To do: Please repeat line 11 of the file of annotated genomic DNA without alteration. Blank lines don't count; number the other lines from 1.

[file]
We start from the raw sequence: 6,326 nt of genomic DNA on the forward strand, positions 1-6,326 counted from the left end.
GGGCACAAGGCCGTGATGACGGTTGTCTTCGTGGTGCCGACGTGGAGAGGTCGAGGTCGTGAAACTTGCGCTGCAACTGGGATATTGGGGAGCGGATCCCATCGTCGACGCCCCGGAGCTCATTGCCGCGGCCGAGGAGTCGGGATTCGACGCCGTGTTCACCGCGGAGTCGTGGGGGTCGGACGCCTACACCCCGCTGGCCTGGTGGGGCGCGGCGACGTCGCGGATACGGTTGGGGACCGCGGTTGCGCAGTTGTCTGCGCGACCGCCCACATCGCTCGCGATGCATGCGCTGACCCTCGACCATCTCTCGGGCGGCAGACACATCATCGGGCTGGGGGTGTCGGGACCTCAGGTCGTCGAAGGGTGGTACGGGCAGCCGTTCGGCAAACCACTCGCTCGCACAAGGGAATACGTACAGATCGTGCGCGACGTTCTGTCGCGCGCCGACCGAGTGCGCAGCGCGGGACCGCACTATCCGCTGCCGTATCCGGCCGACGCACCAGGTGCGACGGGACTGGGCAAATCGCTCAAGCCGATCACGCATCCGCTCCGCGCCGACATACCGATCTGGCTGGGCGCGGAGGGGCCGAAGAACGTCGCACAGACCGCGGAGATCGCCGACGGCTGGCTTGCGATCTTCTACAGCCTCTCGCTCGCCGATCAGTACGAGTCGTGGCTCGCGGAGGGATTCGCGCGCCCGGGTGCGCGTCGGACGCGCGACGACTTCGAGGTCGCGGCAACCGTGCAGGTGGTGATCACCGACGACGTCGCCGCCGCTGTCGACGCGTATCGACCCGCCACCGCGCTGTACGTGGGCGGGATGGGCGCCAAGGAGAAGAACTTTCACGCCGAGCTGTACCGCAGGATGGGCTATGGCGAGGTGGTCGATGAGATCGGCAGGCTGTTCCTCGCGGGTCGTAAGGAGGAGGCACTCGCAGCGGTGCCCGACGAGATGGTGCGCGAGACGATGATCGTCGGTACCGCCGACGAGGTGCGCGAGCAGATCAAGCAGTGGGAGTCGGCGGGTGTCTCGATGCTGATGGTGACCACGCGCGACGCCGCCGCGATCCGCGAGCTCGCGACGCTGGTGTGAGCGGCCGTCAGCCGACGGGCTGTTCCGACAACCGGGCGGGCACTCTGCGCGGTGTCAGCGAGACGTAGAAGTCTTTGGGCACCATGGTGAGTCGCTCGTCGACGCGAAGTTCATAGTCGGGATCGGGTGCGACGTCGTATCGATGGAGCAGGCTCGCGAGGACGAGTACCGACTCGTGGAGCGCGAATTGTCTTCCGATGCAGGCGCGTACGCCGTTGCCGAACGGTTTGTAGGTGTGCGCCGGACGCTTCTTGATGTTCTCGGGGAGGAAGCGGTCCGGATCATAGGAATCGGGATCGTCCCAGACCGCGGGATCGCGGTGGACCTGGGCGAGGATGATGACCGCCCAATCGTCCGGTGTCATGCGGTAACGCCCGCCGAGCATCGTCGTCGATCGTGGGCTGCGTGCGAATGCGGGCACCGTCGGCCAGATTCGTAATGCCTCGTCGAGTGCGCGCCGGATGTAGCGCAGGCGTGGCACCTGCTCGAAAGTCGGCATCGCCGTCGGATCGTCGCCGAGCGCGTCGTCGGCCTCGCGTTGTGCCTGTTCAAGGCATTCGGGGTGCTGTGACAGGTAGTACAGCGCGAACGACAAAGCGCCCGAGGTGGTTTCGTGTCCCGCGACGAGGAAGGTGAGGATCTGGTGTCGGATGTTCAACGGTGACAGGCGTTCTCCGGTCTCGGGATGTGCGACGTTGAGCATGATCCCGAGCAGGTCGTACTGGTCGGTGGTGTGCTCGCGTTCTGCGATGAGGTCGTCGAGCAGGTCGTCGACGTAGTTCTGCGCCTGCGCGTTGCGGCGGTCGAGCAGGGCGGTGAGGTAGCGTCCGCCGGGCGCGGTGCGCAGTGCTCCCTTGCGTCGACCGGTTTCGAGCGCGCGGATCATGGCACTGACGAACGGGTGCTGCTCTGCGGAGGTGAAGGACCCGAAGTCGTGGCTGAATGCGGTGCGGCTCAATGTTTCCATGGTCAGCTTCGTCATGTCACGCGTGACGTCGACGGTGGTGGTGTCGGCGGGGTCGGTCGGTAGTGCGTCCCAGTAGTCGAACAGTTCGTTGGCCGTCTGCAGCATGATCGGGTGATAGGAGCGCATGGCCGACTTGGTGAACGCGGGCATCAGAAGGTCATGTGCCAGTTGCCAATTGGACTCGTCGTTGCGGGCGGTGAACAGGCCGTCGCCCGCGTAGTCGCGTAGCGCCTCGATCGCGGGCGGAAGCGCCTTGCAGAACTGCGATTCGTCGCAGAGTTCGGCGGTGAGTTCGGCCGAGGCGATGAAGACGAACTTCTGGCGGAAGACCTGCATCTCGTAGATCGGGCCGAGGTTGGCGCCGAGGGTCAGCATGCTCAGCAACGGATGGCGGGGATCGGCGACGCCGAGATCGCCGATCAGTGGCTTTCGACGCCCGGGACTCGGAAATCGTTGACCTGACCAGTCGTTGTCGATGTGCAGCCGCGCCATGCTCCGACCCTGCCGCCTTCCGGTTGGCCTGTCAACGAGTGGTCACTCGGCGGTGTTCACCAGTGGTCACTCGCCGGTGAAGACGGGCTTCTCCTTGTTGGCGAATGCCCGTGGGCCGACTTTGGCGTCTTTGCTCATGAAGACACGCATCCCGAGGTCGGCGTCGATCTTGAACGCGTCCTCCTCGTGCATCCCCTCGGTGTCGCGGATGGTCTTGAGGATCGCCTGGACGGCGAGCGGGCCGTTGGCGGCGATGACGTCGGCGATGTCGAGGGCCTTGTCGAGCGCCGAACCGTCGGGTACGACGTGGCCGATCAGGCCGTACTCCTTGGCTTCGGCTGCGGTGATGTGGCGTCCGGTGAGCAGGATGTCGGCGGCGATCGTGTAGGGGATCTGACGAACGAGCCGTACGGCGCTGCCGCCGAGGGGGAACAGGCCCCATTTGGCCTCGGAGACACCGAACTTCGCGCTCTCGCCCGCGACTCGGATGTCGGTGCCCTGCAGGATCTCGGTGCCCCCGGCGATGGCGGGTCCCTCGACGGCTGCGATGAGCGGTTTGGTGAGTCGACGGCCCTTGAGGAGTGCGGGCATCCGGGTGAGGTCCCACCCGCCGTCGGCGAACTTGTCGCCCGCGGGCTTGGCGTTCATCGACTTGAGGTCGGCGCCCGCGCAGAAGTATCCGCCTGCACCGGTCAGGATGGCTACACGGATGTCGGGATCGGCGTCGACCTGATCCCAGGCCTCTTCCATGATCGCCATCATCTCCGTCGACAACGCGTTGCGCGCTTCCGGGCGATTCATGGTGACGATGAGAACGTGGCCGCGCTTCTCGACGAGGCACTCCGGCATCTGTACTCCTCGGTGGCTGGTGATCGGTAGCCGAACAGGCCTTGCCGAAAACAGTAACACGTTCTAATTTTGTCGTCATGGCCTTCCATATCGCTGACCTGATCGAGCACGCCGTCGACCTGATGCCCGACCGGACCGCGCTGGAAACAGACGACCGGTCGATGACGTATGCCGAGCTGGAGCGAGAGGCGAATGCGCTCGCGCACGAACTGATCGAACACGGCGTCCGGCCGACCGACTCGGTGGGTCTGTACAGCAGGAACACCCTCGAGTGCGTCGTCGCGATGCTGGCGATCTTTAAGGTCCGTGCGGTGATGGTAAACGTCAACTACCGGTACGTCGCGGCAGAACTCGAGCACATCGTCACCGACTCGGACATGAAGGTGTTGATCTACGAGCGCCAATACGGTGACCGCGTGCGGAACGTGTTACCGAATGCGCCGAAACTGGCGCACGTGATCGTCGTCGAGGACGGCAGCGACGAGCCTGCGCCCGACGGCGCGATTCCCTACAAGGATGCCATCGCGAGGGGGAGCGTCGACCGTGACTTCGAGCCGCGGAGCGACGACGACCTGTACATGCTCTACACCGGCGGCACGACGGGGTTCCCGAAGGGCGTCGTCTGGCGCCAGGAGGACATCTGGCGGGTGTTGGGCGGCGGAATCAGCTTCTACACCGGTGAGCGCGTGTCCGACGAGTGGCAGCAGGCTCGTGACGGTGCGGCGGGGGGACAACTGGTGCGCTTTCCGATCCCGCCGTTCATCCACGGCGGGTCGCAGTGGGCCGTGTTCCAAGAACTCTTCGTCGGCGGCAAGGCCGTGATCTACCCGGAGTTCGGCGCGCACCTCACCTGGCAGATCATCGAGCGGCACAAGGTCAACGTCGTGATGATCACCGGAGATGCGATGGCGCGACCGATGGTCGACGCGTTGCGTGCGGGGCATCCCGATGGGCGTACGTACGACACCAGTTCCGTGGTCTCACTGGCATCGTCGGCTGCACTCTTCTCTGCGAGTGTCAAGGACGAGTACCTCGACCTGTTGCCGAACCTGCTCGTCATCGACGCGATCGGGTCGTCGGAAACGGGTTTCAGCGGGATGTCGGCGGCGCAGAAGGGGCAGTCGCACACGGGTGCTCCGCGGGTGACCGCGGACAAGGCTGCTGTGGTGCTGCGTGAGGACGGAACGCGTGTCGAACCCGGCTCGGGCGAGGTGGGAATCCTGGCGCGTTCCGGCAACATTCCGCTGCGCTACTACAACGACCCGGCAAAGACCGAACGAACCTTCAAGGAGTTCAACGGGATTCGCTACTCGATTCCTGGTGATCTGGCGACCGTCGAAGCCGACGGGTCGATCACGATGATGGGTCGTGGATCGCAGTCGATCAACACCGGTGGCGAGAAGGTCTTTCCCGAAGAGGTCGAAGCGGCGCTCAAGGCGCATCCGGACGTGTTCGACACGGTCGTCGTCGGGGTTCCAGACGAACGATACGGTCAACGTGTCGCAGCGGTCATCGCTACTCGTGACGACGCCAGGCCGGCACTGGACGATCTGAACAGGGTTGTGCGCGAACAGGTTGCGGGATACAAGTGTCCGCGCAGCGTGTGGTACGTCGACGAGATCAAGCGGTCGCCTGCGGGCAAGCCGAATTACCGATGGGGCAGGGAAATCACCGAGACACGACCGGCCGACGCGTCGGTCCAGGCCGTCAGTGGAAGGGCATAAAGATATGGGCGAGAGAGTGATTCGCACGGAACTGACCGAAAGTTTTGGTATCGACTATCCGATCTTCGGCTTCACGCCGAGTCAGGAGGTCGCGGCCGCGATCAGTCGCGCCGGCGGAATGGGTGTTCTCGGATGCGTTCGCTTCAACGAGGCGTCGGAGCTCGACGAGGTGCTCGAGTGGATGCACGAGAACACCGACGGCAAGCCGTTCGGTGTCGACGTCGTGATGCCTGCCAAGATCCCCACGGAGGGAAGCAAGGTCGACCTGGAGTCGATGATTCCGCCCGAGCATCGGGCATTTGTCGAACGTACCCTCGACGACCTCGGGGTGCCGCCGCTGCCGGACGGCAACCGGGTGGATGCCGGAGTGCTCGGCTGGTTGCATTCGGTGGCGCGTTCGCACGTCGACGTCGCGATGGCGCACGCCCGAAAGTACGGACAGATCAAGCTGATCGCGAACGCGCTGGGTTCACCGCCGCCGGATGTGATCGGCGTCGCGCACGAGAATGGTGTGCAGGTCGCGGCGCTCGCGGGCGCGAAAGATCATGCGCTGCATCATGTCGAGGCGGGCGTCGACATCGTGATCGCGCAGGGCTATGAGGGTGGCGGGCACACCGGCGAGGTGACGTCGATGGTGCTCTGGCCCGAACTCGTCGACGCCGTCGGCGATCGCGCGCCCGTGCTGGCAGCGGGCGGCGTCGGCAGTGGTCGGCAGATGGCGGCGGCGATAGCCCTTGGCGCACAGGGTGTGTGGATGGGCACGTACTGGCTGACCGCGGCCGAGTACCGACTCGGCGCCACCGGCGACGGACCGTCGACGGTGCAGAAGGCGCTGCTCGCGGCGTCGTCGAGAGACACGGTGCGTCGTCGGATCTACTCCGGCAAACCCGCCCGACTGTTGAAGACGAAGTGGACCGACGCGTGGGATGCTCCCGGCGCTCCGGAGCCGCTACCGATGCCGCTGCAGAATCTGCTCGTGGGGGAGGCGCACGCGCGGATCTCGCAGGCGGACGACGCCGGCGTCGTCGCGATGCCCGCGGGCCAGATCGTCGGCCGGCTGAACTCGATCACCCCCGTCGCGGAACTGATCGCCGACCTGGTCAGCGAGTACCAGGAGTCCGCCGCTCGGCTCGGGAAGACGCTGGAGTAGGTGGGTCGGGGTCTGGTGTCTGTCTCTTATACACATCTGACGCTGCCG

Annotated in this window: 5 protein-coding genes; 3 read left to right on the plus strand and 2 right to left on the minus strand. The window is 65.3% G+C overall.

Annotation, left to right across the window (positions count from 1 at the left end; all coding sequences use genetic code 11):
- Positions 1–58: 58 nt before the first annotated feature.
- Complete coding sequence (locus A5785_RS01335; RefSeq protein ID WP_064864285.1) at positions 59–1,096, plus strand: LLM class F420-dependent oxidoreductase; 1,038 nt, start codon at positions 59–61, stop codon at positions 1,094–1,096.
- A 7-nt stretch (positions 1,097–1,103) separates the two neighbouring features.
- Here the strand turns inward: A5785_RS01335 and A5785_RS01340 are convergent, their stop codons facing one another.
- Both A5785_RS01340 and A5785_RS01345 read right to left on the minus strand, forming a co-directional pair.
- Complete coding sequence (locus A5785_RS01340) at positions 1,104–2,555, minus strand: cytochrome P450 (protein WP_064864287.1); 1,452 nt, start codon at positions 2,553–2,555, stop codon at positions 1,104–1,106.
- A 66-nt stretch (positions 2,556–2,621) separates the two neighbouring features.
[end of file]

- A 66-nt stretch (positions 2,556–2,621) separates the two neighbouring features.